Next, Professor Hiroshi Hotta of Sonoda Women's University, who has been working on research studies relating to early childhood education and digital media, gave a presentation. Professor Hotta explained the results of his survey research on "the use of tablet devices in early childhood education at the dawning stage," which has been going on since 2018. He said, "Regarding the benefits of tablet use in childcare facilities, parents came up with positive answers such as "It will add depth to children's knowledge" and "It will help children in their academic learning in and after elementary school." However, some parents expressed concerns such as "It may cause deterioration of children's eyesight" and "It may reduce children's opportunities for interacting and playing with peers." Finally, he summarized the usage of tablet devices in the field of childcare, by classifying it into four categories: "individual use," "administrative use," "collaborative use" and "use for parent-child interaction." He also introduced practical examples from each category at childcare facilities.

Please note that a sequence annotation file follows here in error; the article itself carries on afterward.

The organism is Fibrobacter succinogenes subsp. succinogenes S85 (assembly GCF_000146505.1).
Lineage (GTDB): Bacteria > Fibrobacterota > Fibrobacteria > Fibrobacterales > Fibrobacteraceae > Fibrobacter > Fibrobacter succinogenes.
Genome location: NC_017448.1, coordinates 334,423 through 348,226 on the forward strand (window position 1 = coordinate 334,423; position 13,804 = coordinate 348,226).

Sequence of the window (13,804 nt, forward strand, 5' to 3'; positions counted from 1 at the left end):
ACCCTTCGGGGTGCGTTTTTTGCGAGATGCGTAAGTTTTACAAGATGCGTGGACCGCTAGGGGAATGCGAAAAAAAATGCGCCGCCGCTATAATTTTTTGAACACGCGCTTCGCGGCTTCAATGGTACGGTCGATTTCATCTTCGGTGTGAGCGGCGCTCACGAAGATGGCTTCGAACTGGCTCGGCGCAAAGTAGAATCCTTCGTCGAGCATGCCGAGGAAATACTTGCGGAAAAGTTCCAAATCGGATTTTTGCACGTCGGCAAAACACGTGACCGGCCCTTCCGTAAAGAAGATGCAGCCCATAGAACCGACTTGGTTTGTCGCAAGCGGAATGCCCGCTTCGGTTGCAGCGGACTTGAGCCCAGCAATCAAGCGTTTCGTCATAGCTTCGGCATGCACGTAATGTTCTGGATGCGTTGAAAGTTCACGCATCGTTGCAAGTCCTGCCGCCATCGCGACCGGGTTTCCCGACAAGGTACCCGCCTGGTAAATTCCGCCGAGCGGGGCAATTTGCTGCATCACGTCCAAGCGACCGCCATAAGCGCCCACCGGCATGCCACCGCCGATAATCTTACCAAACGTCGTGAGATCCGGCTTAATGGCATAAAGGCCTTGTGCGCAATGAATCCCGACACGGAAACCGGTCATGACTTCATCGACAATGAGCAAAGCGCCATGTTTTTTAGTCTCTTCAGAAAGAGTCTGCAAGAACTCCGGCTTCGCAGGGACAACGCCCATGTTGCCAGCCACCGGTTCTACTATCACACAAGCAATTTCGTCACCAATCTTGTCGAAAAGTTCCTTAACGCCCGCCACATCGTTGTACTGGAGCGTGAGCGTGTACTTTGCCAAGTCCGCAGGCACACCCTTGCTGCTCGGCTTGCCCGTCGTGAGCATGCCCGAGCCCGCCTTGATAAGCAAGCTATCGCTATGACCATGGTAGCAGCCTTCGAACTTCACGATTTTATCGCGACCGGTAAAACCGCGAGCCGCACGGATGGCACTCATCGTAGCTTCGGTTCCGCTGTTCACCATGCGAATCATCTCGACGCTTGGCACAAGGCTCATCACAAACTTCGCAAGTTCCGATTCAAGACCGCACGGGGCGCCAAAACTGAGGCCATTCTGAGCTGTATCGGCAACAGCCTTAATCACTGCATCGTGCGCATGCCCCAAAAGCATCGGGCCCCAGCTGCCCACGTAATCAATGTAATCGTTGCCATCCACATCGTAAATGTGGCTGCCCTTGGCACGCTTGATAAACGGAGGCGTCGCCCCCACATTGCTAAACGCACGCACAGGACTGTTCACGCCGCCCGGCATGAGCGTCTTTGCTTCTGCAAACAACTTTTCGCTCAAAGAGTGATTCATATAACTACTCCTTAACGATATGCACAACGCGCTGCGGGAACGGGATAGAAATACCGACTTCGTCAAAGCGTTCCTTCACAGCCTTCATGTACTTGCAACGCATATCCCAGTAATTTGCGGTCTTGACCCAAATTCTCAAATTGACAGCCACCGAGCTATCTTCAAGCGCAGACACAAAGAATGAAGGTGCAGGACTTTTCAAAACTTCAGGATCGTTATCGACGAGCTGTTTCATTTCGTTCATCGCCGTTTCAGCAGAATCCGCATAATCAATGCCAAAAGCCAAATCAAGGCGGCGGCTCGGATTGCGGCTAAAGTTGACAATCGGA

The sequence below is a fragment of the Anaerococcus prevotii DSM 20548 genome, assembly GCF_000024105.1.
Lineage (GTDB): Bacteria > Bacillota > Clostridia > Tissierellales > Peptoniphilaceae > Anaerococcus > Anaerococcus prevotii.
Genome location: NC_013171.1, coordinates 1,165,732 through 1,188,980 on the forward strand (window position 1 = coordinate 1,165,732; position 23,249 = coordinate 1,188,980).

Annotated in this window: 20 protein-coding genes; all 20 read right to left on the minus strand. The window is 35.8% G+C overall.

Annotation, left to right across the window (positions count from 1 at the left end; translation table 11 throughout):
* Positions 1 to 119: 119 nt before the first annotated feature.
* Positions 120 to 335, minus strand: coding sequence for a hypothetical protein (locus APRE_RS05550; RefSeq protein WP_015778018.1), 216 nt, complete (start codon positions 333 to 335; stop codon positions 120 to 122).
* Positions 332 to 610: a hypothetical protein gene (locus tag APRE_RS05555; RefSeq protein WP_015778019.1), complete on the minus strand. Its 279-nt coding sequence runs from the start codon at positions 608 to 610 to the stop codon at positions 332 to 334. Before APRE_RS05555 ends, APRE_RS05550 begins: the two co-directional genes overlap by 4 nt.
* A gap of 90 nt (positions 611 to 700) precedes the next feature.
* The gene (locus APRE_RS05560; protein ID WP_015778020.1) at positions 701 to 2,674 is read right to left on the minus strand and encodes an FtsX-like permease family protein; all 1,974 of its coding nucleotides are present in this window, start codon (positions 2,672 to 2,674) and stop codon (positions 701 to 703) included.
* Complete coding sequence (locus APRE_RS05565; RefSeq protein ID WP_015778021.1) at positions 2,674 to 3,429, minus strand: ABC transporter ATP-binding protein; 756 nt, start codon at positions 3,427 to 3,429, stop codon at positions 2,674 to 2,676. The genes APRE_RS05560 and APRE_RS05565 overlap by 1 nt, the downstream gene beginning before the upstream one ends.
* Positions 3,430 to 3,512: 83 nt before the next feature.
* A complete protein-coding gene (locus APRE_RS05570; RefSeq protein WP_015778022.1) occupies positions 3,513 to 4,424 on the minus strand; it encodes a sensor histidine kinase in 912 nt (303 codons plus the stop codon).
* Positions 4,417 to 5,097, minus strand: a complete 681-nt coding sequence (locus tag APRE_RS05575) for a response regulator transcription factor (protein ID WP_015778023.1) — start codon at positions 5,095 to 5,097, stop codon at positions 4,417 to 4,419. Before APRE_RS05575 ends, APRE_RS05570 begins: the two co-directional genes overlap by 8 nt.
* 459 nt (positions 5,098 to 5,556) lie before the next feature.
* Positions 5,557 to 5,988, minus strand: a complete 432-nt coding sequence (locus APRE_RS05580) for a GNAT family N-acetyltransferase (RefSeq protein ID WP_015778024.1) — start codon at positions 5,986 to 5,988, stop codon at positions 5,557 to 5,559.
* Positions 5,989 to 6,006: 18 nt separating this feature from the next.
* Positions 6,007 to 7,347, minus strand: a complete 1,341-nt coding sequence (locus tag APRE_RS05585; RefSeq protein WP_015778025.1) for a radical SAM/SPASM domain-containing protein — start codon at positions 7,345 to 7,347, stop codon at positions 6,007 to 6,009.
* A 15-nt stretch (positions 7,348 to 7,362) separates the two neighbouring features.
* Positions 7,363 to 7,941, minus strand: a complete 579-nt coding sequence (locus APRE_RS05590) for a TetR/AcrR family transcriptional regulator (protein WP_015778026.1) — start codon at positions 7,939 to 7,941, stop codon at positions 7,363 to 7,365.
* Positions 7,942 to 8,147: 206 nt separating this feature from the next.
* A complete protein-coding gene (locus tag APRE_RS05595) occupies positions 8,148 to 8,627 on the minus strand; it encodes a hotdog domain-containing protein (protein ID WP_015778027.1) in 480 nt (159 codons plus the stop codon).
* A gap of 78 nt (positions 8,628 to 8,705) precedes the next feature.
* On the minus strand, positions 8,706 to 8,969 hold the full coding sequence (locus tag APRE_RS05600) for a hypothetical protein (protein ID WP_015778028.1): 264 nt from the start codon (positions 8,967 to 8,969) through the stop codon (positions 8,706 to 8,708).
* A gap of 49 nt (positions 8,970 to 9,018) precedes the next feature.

For example, Mr. Hirokazu Itoh, who is the director of the Child-Rearing Promotion Department, the Child Welfare and Health Division in Ashiya City, Hyogo Prefecture, described the initiatives of Ashiya City Seido ECEC Center as an example of "collaborative use." This daycare center implemented a group activity program to create a picture book in the six-year-old class on three occasions in the year. In this program, children are expected to create a picture book through collaboration with their peers, using the application "PeKay's Little Author" installed on their tablet devices. Mr. Itoh explained the positive outcome of the program, saying, "We observed a collaborative attitude among the children, communicating their feelings and thoughts with each other." He also noted that it would be necessary to consider a balance between activities using a tablet device and conventional activities, as well as to determine the rules for tablet device use with parents.